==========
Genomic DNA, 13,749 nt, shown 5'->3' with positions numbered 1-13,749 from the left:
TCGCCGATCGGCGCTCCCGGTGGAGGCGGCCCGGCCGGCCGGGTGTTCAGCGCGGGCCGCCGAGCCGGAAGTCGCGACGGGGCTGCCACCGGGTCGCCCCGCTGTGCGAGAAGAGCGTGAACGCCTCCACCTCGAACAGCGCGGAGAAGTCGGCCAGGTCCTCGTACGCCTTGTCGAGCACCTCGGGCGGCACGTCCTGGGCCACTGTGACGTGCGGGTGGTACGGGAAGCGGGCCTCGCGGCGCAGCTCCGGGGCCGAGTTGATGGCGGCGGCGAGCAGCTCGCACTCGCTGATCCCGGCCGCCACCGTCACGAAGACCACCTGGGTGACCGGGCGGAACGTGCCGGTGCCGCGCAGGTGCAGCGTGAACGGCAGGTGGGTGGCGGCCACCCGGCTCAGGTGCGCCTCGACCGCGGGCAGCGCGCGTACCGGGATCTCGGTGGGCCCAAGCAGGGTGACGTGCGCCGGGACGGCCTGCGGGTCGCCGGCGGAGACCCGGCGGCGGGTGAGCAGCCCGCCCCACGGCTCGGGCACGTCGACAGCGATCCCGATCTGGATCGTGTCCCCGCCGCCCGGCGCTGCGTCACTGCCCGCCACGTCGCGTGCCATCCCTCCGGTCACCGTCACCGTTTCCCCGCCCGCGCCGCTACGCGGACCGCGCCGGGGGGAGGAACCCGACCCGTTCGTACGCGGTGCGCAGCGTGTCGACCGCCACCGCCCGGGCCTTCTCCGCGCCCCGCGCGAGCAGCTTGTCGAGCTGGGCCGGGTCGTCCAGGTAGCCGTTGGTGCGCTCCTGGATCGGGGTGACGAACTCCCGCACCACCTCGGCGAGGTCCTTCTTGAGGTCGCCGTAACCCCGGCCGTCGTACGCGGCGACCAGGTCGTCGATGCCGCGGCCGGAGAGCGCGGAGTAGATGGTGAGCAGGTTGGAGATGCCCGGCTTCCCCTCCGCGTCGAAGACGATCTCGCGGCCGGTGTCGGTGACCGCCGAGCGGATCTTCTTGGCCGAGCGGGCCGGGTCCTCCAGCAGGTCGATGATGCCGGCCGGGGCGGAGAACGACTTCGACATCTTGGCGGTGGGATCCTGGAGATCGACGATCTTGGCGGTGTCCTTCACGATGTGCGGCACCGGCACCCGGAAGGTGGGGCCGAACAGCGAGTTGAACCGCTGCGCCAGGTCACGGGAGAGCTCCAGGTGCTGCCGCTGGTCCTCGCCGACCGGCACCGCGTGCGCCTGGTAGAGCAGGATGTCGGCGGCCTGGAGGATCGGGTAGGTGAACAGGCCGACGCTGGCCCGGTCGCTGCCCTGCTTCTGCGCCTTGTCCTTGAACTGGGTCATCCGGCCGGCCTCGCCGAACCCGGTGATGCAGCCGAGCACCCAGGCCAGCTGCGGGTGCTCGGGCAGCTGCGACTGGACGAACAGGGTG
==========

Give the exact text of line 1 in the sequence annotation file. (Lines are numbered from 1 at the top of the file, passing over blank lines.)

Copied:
Genomic DNA, 13,749 nt, shown 5'->3' with positions numbered 1-13,749 from the left: